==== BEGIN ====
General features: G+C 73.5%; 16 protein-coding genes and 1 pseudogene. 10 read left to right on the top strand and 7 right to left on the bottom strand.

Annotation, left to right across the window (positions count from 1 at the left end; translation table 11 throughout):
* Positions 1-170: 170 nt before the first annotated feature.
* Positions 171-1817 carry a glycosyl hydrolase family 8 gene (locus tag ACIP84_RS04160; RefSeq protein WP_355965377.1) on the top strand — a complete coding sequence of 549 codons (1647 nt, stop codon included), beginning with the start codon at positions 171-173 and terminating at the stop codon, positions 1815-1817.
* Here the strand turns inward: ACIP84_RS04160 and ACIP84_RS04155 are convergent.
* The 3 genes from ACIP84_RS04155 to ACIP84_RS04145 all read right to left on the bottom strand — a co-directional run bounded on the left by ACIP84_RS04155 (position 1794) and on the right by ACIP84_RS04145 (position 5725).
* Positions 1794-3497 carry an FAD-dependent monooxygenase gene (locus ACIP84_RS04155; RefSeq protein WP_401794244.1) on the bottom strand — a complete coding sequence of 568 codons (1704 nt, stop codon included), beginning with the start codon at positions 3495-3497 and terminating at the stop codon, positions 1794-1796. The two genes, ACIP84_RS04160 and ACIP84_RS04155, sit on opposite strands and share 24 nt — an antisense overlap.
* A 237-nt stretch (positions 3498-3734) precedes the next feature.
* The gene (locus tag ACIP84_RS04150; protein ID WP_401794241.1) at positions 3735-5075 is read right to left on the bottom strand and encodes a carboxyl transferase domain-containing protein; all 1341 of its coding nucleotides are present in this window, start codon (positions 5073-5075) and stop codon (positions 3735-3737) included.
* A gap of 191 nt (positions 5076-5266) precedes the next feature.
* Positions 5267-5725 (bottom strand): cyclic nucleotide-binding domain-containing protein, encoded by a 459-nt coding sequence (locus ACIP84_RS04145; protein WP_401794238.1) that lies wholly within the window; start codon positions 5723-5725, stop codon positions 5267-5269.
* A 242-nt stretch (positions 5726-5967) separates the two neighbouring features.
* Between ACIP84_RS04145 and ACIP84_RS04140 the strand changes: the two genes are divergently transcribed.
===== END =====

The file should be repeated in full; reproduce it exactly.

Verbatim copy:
General features: G+C 73.5%; 16 protein-coding genes and 1 pseudogene. 10 read left to right on the top strand and 7 right to left on the bottom strand.

Annotation, left to right across the window (positions count from 1 at the left end; translation table 11 throughout):
* Positions 1-170: 170 nt before the first annotated feature.
* Positions 171-1817 carry a glycosyl hydrolase family 8 gene (locus tag ACIP84_RS04160; RefSeq protein WP_355965377.1) on the top strand — a complete coding sequence of 549 codons (1647 nt, stop codon included), beginning with the start codon at positions 171-173 and terminating at the stop codon, positions 1815-1817.
* Here the strand turns inward: ACIP84_RS04160 and ACIP84_RS04155 are convergent.
* The 3 genes from ACIP84_RS04155 to ACIP84_RS04145 all read right to left on the bottom strand — a co-directional run bounded on the left by ACIP84_RS04155 (position 1794) and on the right by ACIP84_RS04145 (position 5725).
* Positions 1794-3497 carry an FAD-dependent monooxygenase gene (locus ACIP84_RS04155; RefSeq protein WP_401794244.1) on the bottom strand — a complete coding sequence of 568 codons (1704 nt, stop codon included), beginning with the start codon at positions 3495-3497 and terminating at the stop codon, positions 1794-1796. The two genes, ACIP84_RS04160 and ACIP84_RS04155, sit on opposite strands and share 24 nt — an antisense overlap.
* A 237-nt stretch (positions 3498-3734) precedes the next feature.
* The gene (locus tag ACIP84_RS04150; protein ID WP_401794241.1) at positions 3735-5075 is read right to left on the bottom strand and encodes a carboxyl transferase domain-containing protein; all 1341 of its coding nucleotides are present in this window, start codon (positions 5073-5075) and stop codon (positions 3735-3737) included.
* A gap of 191 nt (positions 5076-5266) precedes the next feature.
* Positions 5267-5725 (bottom strand): cyclic nucleotide-binding domain-containing protein, encoded by a 459-nt coding sequence (locus ACIP84_RS04145; protein WP_401794238.1) that lies wholly within the window; start codon positions 5723-5725, stop codon positions 5267-5269.
* A 242-nt stretch (positions 5726-5967) separates the two neighbouring features.
* Between ACIP84_RS04145 and ACIP84_RS04140 the strand changes: the two genes are divergently transcribed.